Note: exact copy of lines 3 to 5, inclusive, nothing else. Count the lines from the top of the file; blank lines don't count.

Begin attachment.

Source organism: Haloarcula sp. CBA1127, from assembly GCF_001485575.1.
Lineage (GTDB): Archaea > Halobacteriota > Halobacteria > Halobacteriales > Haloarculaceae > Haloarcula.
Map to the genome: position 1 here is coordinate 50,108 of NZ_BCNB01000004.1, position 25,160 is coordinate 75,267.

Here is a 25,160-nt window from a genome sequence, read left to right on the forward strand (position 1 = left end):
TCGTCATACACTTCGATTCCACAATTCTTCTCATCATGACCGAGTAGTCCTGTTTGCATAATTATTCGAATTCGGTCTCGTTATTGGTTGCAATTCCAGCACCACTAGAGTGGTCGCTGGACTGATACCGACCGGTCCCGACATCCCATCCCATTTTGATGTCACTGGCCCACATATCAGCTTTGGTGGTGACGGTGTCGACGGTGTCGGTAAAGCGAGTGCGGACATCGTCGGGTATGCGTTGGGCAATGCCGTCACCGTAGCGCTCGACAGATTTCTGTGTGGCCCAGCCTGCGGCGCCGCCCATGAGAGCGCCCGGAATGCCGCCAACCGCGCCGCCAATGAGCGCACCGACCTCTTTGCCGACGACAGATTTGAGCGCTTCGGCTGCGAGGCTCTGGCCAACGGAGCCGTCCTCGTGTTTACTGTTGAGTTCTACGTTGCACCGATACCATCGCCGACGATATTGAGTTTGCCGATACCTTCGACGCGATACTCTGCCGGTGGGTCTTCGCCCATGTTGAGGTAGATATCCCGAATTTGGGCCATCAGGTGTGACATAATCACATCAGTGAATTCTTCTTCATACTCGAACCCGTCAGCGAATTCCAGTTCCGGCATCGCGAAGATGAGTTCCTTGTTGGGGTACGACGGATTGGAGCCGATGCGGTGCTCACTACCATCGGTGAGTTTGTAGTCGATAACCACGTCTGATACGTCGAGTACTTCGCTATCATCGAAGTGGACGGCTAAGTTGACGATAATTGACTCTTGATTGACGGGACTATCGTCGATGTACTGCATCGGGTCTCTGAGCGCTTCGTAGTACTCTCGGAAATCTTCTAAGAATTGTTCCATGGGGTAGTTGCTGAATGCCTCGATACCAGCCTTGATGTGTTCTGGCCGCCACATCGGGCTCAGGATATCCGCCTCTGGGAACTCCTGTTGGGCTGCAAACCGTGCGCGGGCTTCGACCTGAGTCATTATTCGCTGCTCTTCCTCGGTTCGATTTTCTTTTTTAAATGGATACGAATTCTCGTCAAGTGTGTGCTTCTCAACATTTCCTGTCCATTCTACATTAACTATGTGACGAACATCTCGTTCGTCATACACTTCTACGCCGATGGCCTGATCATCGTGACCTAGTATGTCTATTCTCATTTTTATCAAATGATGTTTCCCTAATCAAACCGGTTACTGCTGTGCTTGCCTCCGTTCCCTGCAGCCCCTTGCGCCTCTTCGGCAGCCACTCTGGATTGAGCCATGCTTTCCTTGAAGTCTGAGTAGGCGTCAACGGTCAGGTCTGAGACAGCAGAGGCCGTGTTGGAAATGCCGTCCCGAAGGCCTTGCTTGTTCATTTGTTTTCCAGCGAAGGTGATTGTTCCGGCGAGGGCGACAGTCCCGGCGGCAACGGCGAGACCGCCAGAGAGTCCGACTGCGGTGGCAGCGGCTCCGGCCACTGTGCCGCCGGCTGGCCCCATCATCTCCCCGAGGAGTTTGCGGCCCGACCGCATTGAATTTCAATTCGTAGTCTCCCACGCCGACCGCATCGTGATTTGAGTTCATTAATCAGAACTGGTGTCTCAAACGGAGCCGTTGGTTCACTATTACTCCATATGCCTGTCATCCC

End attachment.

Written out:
Map to the genome: position 1 here is coordinate 50,108 of NZ_BCNB01000004.1, position 25,160 is coordinate 75,267.

Here is a 25,160-nt window from a genome sequence, read left to right on the forward strand (position 1 = left end):
TCGTCATACACTTCGATTCCACAATTCTTCTCATCATGACCGAGTAGTCCTGTTTGCATAATTATTCGAATTCGGTCTCGTTATTGGTTGCAATTCCAGCACCACTAGAGTGGTCGCTGGACTGATACCGACCGGTCCCGACATCCCATCCCATTTTGATGTCACTGGCCCACATATCAGCTTTGGTGGTGACGGTGTCGACGGTGTCGGTAAAGCGAGTGCGGACATCGTCGGGTATGCGTTGGGCAATGCCGTCACCGTAGCGCTCGACAGATTTCTGTGTGGCCCAGCCTGCGGCGCCGCCCATGAGAGCGCCCGGAATGCCGCCAACCGCGCCGCCAATGAGCGCACCGACCTCTTTGCCGACGACAGATTTGAGCGCTTCGGCTGCGAGGCTCTGGCCAACGGAGCCGTCCTCGTGTTTACTGTTGAGTTCTACGTTGCACCGATACCATCGCCGACGATATTGAGTTTGCCGATACCTTCGACGCGATACTCTGCCGGTGGGTCTTCGCCCATGTTGAGGTAGATATCCCGAATTTGGGCCATCAGGTGTGACATAATCACATCAGTGAATTCTTCTTCATACTCGAACCCGTCAGCGAATTCCAGTTCCGGCATCGCGAAGATGAGTTCCTTGTTGGGGTACGACGGATTGGAGCCGATGCGGTGCTCACTACCATCGGTGAGTTTGTAGTCGATAACCACGTCTGATACGTCGAGTACTTCGCTATCATCGAAGTGGACGGCTAAGTTGACGATAATTGACTCTTGATTGACGGGACTATCGTCGATGTACTGCATCGGGTCTCTGAGCGCTTCGTAGTACTCTCGGAAATCTTCTAAGAATTGTTCCATGGGGTAGTTGCTGAATGCCTCGATACCAGCCTTGATGTGTTCTGGCCGCCACATCGGGCTCAGGATATCCGCCTCTGGGAACTCCTGTTGGGCTGCAAACCGTGCGCGGGCTTCGACCTGAGTCATTATTCGCTGCTCTTCCTCGGTTCGATTTTCTTTTTTAAATGGATACGAATTCTCGTCAAGTGTGTGCTTCTCAACATTTCCTGTCCATTCTACATTAACTATGTGACGAACATCTCGTTCGTCATACACTTCTACGCCGATGGCCTGATCATCGTGACCTAGTATGTCTATTCTCATTTTTATCAAATGATGTTTCCCTAATCAAACCGGTTACTGCTGTGCTTGCCTCCGTTCCCTGCAGCCCCTTGCGCCTCTTCGGCAGCCACTCTGGATTGAGCCATGCTTTCCTTGAAGTCTGAGTAGGCGTCAACGGTCAGGTCTGAGACAGCAGAGGCCGTGTTGGAAATGCCGTCCCGAAGGCCTTGCTTGTTCATTTGTTTTCCAGCGAAGGTGATTGTTCCGGCGAGGGCGACAGTCCCGGCGGCAACGGCGAGACCGCCAGAGAGTCCGACTGCGGTGGCAGCGGCTCCGGCCACTGTGCCGCCGGCTGGCCCCATCATCTCCCCGAGGAGTTTGCGGCCCGACCGCATTGAATTTCAATTCGTAGTCTCCCACGCCGACCGCATCGTGATTTGAGTTCATTAATCAGAACTGGTGTCTCAAACGGAGCCGTTGGTTCACTATTACTCCATATGCCTGTCATCCC